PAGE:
Why did I appreciate it so much? This book was original. I didn't feel like I had read something like it before. It was not predictable. I was surprised at what happened at times, especially at the end. The attention to detail, especially the life of a flight attendant, drew me into the book and kept me there. This was an intricate story that was slow paced and character driven. The characters were developed to the point that they seemed like real people, always doing things true to their personalities. The narrators helped bring these characters to life, especially the main character, Cassandra Bowden. Each narrator read at a good pace and spoke clearly. Their voices matched the character's personalities.

If you liked Midwives, the only other novel I have read by this author, this is nothing like it. I really enjoyed that one as well, but this is a different genre, and type of book. If you are looking for a similar book to Midwives, you may be disappointed. Also, this is a thriller, but very slow paced for a thriller, which I prefer. Interesting characters, details, and intricate plot are what I look for most in a book. If you like fast-paced thrillers this is not for you.
★ ★ ★ ★ ★
molly frisinger

I was captivated by “The Flight Attendant” By Chris Bohjalian. The genres for this novel are Mystery and Fiction. The author describes his characters as complex and complicated. There is suspense, twists and turns, and drama. After all, Chris Bohjalian is quite adept at describing vivid details and storytelling.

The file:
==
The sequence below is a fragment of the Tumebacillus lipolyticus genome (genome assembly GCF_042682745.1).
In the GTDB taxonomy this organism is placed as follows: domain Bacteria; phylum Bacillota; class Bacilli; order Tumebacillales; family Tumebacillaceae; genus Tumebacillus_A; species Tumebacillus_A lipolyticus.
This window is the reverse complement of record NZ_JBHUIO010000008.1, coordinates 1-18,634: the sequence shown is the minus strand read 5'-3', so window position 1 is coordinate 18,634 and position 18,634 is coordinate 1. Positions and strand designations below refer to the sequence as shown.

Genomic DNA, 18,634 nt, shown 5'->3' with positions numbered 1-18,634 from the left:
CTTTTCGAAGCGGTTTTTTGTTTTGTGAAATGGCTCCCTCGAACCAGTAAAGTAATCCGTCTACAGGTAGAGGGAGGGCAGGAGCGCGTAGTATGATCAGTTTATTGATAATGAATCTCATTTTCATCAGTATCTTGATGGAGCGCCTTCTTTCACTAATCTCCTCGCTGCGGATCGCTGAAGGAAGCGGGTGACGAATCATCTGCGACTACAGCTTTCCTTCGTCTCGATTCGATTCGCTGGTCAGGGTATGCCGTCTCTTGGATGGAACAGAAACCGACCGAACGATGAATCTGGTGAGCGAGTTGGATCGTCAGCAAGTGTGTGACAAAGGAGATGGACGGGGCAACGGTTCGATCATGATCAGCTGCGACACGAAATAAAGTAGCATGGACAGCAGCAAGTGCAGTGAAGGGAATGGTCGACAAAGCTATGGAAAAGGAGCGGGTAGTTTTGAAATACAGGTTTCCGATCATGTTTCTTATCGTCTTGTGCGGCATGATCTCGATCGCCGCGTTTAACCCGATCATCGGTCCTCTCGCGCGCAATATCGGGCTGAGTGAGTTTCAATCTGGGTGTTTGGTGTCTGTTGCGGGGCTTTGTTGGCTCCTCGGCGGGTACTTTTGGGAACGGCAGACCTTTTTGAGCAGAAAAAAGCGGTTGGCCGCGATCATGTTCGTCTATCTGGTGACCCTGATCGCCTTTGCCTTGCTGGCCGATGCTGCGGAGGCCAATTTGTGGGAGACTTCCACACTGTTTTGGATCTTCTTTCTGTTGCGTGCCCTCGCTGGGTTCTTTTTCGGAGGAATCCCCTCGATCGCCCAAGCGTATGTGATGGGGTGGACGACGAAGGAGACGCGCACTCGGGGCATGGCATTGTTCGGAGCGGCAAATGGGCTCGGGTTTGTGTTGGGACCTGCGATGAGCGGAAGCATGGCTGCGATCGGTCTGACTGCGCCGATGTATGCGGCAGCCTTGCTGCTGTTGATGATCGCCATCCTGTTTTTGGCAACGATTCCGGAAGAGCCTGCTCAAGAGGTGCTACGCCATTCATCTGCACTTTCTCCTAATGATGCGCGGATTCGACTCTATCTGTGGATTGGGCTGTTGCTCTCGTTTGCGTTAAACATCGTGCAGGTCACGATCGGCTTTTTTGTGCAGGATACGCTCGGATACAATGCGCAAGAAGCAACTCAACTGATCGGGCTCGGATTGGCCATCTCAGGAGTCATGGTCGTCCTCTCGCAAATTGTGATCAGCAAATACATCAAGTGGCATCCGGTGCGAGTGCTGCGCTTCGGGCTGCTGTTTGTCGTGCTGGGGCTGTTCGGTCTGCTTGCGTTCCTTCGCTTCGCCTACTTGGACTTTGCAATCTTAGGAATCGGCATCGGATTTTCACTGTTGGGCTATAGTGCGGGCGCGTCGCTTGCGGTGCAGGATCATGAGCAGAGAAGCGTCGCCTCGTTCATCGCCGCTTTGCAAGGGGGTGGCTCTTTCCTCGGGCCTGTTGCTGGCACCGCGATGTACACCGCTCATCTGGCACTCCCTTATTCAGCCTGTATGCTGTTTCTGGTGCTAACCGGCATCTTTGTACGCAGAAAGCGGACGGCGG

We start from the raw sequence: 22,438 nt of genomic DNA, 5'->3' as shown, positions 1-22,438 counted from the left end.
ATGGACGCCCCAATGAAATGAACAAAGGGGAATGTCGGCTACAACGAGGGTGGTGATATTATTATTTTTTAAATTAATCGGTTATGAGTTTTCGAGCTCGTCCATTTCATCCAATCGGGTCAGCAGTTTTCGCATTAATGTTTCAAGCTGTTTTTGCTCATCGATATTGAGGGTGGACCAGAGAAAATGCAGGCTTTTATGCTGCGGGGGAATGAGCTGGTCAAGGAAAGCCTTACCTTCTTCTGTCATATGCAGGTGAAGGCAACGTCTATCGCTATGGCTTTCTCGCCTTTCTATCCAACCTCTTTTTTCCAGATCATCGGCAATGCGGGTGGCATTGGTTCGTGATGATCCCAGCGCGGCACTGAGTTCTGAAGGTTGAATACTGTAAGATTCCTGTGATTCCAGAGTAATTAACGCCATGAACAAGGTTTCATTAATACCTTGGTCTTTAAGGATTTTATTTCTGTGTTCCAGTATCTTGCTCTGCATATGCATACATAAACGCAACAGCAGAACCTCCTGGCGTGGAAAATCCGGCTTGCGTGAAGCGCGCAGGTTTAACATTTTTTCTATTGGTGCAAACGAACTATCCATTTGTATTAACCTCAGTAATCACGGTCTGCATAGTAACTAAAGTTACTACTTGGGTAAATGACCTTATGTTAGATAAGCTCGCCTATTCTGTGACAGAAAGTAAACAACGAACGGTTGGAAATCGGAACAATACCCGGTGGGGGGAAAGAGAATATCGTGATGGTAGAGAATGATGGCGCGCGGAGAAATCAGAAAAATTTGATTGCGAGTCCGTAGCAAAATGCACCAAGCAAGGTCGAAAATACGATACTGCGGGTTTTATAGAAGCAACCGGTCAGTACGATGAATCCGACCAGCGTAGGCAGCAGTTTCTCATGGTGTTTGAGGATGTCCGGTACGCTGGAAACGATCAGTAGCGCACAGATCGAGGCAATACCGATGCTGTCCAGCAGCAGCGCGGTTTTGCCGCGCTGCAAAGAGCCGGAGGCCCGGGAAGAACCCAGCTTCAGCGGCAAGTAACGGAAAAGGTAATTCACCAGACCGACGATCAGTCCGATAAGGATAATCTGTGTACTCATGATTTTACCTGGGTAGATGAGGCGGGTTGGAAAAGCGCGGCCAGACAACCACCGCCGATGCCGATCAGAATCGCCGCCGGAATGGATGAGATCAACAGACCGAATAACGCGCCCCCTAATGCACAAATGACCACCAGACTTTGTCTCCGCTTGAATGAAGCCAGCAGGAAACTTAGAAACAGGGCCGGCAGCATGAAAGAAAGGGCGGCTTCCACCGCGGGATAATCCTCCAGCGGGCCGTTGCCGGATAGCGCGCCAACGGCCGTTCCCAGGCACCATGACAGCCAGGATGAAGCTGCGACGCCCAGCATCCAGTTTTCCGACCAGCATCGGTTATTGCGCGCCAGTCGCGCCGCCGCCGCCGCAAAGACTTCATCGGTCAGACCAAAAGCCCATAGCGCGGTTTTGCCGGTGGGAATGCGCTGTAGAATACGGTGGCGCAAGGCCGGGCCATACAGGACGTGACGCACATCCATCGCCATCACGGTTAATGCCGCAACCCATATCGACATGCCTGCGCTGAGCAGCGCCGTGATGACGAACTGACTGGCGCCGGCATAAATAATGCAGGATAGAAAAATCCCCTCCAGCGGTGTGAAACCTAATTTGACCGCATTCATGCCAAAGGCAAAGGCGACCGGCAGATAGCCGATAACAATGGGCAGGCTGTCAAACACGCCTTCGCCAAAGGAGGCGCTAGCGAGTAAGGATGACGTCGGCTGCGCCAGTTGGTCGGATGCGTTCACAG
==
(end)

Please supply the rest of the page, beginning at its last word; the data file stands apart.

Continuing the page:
Have you ever wondered what the life of a flight attendant might be like? You might think there is adventure, and opportunity for travel. Could you in your wildest dreams imagine danger and murder? Cassandra Bowden has been a flight attendant for years, and has seen and done many things. Cassandra Bowden is also a binge drinker that is subject to blackouts, where she can’t recall often what happens.

From NetGalley, here is a significant blurb,” A powerful story about the ways an entire life can change in one night. A flight attendant wakes up in the wrong hotel, in the wrong bed, with a dead man, and no idea what happened.” Is it possible that Cassandra has killed a man, a passenger that she met on her flight? Next thing Cassandra knows is the FBI is involved, the Press is involves, and she if forced to take a really hard look at her shortcomings, and come to grips with her problems.